### Andrew Walkingshaw

Shared publicly -Why I'm suspicious of "data as physical thing" metaphors, and why data mining has more in common with user experience design than you'd probably expect.

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Andrew Walkingshaw

Attended University of Cambridge

Lives in San Francisco, CA 94103

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Why I'm suspicious of "data as physical thing" metaphors, and why data mining has more in common with user experience design than you'd probably expect.

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So you can share photos and video, but not audio? -1, Google.

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A part of me thinks it's way easier with something like this – Google+ accounts are tied to real identities, so that makes them more valuable. Stick up a big banner saying that if a record label busts you, your account'll get shut down; post your own podcasts and music. Job done...

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So here's something I've been thinking about a little bit which isn't really developed enough for my blog yet.

I'm all for more design thinking, basically, everywhere. Definitely in mainstream Internet services – things like this and Facebook, but equally the bane-of-our-existence Intranet apps we all wind up using. However, much of the material that good services are built of is pretty advanced, mathematically. It's hard to have a conversation about designing data-heavy services if you don't even have a shared language.

There's no simple solution to this, but one part of the answer, I suspect: I think the world needs "maths for Web people" course. A Project Euler thing, an O'Reilly thing, Khan Academy style lectures, a night-school course; I'm not quite sure what the format is. But something like that. The point wouldn't be to get someone to the point where they're deriving formulae by hand or anything, just to give a flavour of what's possible - enough to follow along, at least, and to reason about what approaches might be workable.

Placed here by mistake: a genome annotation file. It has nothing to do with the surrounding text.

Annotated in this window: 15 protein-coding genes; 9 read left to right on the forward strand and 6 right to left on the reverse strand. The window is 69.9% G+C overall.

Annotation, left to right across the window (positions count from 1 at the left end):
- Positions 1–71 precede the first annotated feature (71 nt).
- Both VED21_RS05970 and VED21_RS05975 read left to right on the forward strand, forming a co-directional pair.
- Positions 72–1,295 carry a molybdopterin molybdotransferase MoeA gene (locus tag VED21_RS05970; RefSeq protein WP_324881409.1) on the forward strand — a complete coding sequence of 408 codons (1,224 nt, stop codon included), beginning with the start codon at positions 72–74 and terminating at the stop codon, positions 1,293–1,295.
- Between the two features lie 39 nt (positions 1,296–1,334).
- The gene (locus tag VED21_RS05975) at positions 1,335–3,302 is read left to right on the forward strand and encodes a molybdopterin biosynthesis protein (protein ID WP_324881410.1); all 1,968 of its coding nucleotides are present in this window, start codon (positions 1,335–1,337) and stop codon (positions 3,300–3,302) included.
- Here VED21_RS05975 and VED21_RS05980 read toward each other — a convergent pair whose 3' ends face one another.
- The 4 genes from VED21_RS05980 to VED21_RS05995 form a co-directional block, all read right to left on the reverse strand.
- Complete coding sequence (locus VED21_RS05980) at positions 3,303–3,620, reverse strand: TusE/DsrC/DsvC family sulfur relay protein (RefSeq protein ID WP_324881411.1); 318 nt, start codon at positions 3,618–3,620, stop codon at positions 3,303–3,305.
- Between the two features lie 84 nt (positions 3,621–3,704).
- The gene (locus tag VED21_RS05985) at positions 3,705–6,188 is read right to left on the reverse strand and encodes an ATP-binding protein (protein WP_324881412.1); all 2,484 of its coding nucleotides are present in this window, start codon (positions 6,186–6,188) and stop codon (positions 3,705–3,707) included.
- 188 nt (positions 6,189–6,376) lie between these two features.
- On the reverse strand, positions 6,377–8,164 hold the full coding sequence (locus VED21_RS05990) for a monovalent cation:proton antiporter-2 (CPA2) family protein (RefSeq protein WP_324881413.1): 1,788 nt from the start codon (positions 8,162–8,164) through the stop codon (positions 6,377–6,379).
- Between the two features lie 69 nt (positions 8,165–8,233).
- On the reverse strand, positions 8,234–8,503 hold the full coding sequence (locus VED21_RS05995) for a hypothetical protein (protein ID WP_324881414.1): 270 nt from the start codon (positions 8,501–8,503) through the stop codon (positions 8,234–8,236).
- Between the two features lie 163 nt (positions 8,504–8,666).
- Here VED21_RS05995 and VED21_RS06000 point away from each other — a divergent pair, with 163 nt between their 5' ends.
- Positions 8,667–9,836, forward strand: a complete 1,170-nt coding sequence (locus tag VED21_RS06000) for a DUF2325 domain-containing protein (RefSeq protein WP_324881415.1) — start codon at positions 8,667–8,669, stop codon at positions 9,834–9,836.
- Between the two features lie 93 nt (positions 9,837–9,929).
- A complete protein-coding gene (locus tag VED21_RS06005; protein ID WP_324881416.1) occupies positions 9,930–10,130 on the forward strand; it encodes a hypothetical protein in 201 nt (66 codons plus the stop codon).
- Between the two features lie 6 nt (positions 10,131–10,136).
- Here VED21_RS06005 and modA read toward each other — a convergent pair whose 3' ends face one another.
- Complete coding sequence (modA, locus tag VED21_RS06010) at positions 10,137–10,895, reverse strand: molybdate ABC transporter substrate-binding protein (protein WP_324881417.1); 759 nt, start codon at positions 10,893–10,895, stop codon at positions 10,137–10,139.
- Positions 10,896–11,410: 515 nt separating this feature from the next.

What would go in it, though? At a very high level, I'd come up with something like:

Elementary calculus

Dimensional analysis

Common statistical distributions

Complex numbers and the complex plane

Vector spaces and operations

Symmetry and symmetry groups

Matrix algebra (and the linear groups)

Elementary graph theory (up to, say, adjacency matrices and Travelling Salesman)

What I'm getting at is that once you've got all that, you've got enough maths to follow the principles behind machine learning, and it's not like we're going to have less of that any time soon.

Anyway: what am I missing? (And what's in here that shouldn't be?)

I'm all for more design thinking, basically, everywhere. Definitely in mainstream Internet services – things like this and Facebook, but equally the bane-of-our-existence Intranet apps we all wind up using. However, much of the material that good services are built of is pretty advanced, mathematically. It's hard to have a conversation about designing data-heavy services if you don't even have a shared language.

There's no simple solution to this, but one part of the answer, I suspect: I think the world needs "maths for Web people" course. A Project Euler thing, an O'Reilly thing, Khan Academy style lectures, a night-school course; I'm not quite sure what the format is. But something like that. The point wouldn't be to get someone to the point where they're deriving formulae by hand or anything, just to give a flavour of what's possible - enough to follow along, at least, and to reason about what approaches might be workable.

What would go in it, though? At a very high level, I'd come up with something like:

Elementary calculus

Dimensional analysis

Common statistical distributions

Complex numbers and the complex plane

Vector spaces and operations

Symmetry and symmetry groups

Matrix algebra (and the linear groups)

Elementary graph theory (up to, say, adjacency matrices and Travelling Salesman)

What I'm getting at is that once you've got all that, you've got enough maths to follow the principles behind machine learning, and it's not like we're going to have less of that any time soon.

Anyway: what am I missing? (And what's in here that shouldn't be?)

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I think these topics are a good introduction, but adding some more applied themes would be good to add colour emphasis. I'm thinking of basic machine learning techniques such as K-means, SVD, clustering, decision trees - those sorts of things.

Introducing concepts around optimisation and compression would be super useful for a lot of people, too.

Introducing concepts around optimisation and compression would be super useful for a lot of people, too.

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Education

- University of CambridgePhD, Earth Sciences, 2002 - 2007
- University of CambridgeMSci, Mineral Physics, 1998 - 2002

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Curmudgeonly data scientist.

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San Francisco, CA 94103

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London N5, United Kingdom - Cambridge CB5, United Kingdom